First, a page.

The earlier d20 roll is now added to the accuracy of the attacker and the total compared with the defence potential. For the definition of cover see below. The procedure is then followed as in for hand weapons. All missiles are treated as short stabbing the purpose of determining hit location. Advantage accrues to neither attacker or target, but if the target is hit he will take a 2 tenths “dead time” as usual. The critical roll of 20 is treated normally, but critical roll 1 is dealt with below. A combatant who is hit by a missile must always react unless the missile was fired by his target.
Critical Roll One
The attacker has misfired his weapon, and it drops to the ground, . Where it lands is determined from a dl0 — for 1–6, count clockwise from in front of the attacker as 1. 7–10 means same hex.
In order to continue using missiles a new weapon must be drawn, or else the old one picked up, moving as necessary
The Aim action can be replaced by a Fast Aim action. This takes a time of 1 tenth. The accuracy of a fast aimed shot is reduced by 10.
Missiles That Miss
If a missile does not hit, its landing place isa found by taking the negative excess, that is the extra that would have had to be added to the accaracy for it to hit. If the negative excess is greater than 20 then it is taken as 20. Consult the figure below. The shaded hex is the intended target; the arrow shows the direction from which the missile approaches (hex edge or vertex), the excess gives the hex in which the missile impacts.
If there is a combatant in the landing hex, then an attack is made that combatant. The attack potential is given by a fresh d20 roll, accuracy taken as zero. A 20 is still critical, but 1 merely means the falls harmlessly to the ground.
Situations involving Missile and Hand Weapons
Defending Against Missiles
A combatant expecting to be attacked by missile weapons and not in comabat may choose to make evade actions. These are equivalent to running, but take a time equal to the walk move rate. Defence potential for an combatant is given in the missile defence table. A combatant may defend actively against a missile attack by his target. The “effective attack potential” is read from the velocity table, and a separate d20 roll made and added to it. This is compared with the defence potential. In the case of shields 5 is added to the defense potential. Rolls of 1 and 20 always “miss” or “hit” respectively, but have no further effect. If the attack is successful the missile attack is then treated normally, with the defender considered to be evading. If the attack fails, the negative excess from it is used as above.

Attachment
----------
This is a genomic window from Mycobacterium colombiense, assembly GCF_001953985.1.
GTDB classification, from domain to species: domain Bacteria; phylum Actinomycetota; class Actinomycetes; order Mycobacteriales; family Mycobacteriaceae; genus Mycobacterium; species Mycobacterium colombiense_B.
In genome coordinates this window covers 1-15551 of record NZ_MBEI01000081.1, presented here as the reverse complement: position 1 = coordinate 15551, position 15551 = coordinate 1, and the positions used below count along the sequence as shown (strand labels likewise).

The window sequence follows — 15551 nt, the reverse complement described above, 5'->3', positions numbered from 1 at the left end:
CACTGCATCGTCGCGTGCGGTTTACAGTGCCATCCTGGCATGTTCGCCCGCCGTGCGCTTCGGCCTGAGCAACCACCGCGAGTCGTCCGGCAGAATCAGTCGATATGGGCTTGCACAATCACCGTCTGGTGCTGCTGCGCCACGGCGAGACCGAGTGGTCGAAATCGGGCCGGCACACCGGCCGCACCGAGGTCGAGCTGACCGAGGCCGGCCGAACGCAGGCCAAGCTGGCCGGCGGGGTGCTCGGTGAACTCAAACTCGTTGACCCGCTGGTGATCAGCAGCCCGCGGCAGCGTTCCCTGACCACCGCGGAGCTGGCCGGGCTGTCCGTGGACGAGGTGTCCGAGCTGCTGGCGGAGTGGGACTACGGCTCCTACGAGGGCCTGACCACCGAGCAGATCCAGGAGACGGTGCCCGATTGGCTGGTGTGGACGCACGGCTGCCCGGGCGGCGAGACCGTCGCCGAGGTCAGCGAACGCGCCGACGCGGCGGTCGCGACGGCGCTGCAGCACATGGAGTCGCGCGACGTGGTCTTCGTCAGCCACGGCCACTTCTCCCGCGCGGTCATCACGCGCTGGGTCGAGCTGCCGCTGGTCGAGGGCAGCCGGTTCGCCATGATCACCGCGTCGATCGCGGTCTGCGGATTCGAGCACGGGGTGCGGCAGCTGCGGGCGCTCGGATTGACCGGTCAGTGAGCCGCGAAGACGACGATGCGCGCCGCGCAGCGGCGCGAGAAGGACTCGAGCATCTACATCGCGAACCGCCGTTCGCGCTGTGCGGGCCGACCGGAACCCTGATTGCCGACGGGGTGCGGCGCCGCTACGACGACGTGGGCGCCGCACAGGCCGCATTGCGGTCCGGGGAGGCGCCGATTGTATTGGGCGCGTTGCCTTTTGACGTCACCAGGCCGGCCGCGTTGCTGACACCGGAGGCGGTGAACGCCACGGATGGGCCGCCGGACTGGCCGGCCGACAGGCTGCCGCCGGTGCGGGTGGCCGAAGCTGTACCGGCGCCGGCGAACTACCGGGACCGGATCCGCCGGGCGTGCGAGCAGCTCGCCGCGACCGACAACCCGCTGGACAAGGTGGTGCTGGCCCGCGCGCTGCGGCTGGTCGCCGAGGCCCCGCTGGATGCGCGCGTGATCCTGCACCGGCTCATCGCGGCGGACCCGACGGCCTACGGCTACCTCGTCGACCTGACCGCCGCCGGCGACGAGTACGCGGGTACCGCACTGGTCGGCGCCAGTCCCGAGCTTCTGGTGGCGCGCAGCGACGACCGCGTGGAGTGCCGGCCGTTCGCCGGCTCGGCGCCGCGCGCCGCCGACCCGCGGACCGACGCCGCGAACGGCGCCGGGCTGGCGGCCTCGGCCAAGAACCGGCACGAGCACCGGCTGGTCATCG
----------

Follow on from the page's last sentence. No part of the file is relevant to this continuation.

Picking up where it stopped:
Attacks On Combatants Using Missile weapons
A combatant using a missile weapon can make no active defence and has his Passive Dodge Factor rrheduced by two. If the attack hits he must react unless the blow is finished during a Fire action and the combatant making it is the target set in the immediately preceding Aim action. Other effects depend on the action in which the blow hits.
During Load — the time for the action is modified as appropriate.
During Aim — the action is cancelled; if the combatant wants to continue using missiles he must start again with a Load action.
During Fire — the time for the action is not altered, all modifiers are added to the following action; the accuracy of the shot is reduced by the damage factor of the attack.
When a combatant using missile weapons is injured, subtractions from Anti-Parries also apply to Accuracy, and additions to base speed apply to the times for all three missile actions separately. Blow strength, however, is not altered.
Supply of Missiles
The number of missiles carried by a combatant is recorded initially, and a tally kept of those fired. Twelve missiles is the usual number for bows, four to six for hurled weapons.
If it is known where they fell missiles can be recovered and re-used. They can also be removed from injured combatants, wooden arrows having a 25% chance of breaking